Article tools: Share:

Hiring Two Ways

Download PDF
image_pdfimage_print
For most employers, hiring is a routine process that involves the same steps for everyone…Yet for many contractors this process is far too complex for their everyday hiring needs.

At CFA Convention 2016 I had the privilege of moderating a panel discussion on hiring practices with several members of the Board of Directors. They took turns describing some of the latest processes and resources they use, both successfully and not so successfully, to meet their growing needs for employees. During this discussion, the application process came up and was met with broad differences.

For most employers, hiring is a routine process that involves the same steps for everyone. Every applicant completes the same employment application, and if selected for an interview, completes the same interview process. If hired, each new hire goes through the same orientation process. This methodology provides simplicity and consistency in the hiring process. Yet for many contractors this process is far too complex for their everyday hiring needs.

While it is true that all concrete contractors will occasionally have to follow this approach, the fact remains that most of the time a shorter one is used. For example, when hiring office staff or professionals, the full-blown hiring process is always recommended. On the other hand, most contractors are constantly trying to hire field labor at least when they are pouring concrete. For this class of employee, the full-blown hiring process is often more than necessary and a waste of time. Instead, contrary to most labor and employment advisors, I recommend that contractors use a simplified, abbreviated hiring process for field labor.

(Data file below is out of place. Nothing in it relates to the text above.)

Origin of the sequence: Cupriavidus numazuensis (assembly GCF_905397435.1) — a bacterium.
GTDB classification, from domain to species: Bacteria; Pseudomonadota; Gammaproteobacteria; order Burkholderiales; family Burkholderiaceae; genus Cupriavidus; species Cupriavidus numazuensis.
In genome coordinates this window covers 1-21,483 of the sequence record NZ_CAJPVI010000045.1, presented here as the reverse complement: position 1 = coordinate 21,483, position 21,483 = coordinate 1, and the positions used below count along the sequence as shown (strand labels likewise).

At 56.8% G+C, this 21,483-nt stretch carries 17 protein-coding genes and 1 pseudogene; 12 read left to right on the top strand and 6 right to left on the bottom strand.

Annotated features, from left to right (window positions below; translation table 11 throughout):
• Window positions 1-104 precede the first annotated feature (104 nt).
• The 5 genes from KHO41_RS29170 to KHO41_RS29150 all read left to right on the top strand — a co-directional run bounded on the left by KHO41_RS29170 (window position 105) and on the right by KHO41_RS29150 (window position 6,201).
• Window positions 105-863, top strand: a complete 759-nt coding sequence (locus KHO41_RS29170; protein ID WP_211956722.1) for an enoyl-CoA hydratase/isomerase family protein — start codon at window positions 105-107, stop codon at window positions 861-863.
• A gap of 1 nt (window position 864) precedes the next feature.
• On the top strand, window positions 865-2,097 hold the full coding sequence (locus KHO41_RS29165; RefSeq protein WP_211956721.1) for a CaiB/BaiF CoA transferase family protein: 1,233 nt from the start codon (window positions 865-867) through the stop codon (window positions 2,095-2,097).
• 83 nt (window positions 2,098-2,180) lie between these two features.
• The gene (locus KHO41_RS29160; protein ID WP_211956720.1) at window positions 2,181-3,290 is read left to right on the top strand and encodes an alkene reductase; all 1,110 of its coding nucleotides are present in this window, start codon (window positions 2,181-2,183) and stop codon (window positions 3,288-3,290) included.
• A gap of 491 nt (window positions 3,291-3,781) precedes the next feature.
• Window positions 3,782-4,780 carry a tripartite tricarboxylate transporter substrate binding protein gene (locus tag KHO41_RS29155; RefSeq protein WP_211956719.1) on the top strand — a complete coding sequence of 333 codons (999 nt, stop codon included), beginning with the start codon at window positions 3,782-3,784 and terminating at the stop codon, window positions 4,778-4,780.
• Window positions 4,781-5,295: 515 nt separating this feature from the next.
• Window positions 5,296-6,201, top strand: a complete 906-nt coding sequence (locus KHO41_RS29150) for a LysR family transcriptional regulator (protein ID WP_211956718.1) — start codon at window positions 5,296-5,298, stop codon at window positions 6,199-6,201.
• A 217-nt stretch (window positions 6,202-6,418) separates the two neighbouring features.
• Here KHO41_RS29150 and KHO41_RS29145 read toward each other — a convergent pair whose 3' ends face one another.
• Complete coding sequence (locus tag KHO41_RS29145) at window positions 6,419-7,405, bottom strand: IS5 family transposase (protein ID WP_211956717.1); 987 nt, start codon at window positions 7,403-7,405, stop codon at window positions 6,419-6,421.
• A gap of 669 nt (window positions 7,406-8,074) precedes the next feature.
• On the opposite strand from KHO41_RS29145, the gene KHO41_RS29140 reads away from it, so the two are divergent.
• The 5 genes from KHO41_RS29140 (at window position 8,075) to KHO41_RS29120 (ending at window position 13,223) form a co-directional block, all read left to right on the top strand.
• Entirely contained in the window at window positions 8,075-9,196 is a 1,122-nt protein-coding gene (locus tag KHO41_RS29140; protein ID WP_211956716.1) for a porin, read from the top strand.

The simpler hiring process starts with a slightly different focus on recruitment. In the traditional, or full-blown, hiring process you would want to advertise/recruit wherever possible. In contrast, in the simplified hiring process, you will want to focus on recruitment efforts that have yielded good workers in the past. Often, this will involve more word-of-mouth recruitment and may sometimes even involve paying recruitment bonuses to existing workers. After all, if you have a good worker, he or she may know friends or relatives who will also be good workers.

The next step in the process involves using a simplified employment application. For example, the simpler application may include only current contact information and relevant recent employment experience. For field labor you probably don’t care about education and employment experience that’s not relevant. In fact, you may not even care about criminal convictions, although that can be a little risky. Certainly, some questions contained in a full-blown employment application really are not relevant for field labor.

For example, questions about how long the applicant has lived in the area, hours available for work, schooling, possession of a driver’s license and driving record, typing, computer, or word processing skills, military service, and perhaps even references may be unnecessary when hiring field labor.

What you’re really seeking is relevant information about the applicant’s ability to perform the job. To that end, you will definitely want to know if the applicant has worked in the industry before, and if so, for whom and for how long. Although you need to be a little bit careful about disability discrimination, you will also want to know if the applicant has any physical or mental impairments which would prevent satisfactory job performance. Finally, you will want some contact information and perhaps an emergency contact. Ultimately, this makes the simplified hiring application no more than one page in length, which is a significant reduction from the normal 4 to 6 page employment application.

Other pieces of the hiring process will also be different. For example, for an office position you might review all of the applications and select a few people for interviews. In contrast, for field labor you are more than likely going to interview on the spot and make a hiring decision almost instantly. In that case, you will want to be sure to review the application before you actually talk to the applicant. That way you will be prepared to ask relevant questions, although in most cases the hiring decision will boil down to whether or not you think the applicant can do the work.